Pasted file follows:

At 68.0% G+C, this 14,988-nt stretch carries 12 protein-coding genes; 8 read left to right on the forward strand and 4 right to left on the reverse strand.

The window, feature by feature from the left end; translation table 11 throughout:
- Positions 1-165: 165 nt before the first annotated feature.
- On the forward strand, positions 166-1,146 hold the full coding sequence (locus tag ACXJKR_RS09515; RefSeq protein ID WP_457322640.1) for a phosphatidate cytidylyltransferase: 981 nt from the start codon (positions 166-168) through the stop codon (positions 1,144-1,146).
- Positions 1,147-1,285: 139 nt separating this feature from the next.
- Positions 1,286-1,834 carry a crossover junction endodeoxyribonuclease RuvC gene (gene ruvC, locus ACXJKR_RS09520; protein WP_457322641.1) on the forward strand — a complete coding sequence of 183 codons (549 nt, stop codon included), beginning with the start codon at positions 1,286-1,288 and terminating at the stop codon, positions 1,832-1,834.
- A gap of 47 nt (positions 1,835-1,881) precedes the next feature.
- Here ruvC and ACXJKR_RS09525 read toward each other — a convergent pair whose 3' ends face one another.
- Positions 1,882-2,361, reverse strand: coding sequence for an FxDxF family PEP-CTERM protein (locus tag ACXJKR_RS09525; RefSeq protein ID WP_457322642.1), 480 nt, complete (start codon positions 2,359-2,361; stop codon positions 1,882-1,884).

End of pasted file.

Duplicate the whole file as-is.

At 68.0% G+C, this 14,988-nt stretch carries 12 protein-coding genes; 8 read left to right on the forward strand and 4 right to left on the reverse strand.

The window, feature by feature from the left end; translation table 11 throughout:
- Positions 1-165: 165 nt before the first annotated feature.
- On the forward strand, positions 166-1,146 hold the full coding sequence (locus tag ACXJKR_RS09515; RefSeq protein ID WP_457322640.1) for a phosphatidate cytidylyltransferase: 981 nt from the start codon (positions 166-168) through the stop codon (positions 1,144-1,146).
- Positions 1,147-1,285: 139 nt separating this feature from the next.
- Positions 1,286-1,834 carry a crossover junction endodeoxyribonuclease RuvC gene (gene ruvC, locus ACXJKR_RS09520; protein WP_457322641.1) on the forward strand — a complete coding sequence of 183 codons (549 nt, stop codon included), beginning with the start codon at positions 1,286-1,288 and terminating at the stop codon, positions 1,832-1,834.
- A gap of 47 nt (positions 1,835-1,881) precedes the next feature.
- Here ruvC and ACXJKR_RS09525 read toward each other — a convergent pair whose 3' ends face one another.
- Positions 1,882-2,361, reverse strand: coding sequence for an FxDxF family PEP-CTERM protein (locus tag ACXJKR_RS09525; RefSeq protein ID WP_457322642.1), 480 nt, complete (start codon positions 2,359-2,361; stop codon positions 1,882-1,884).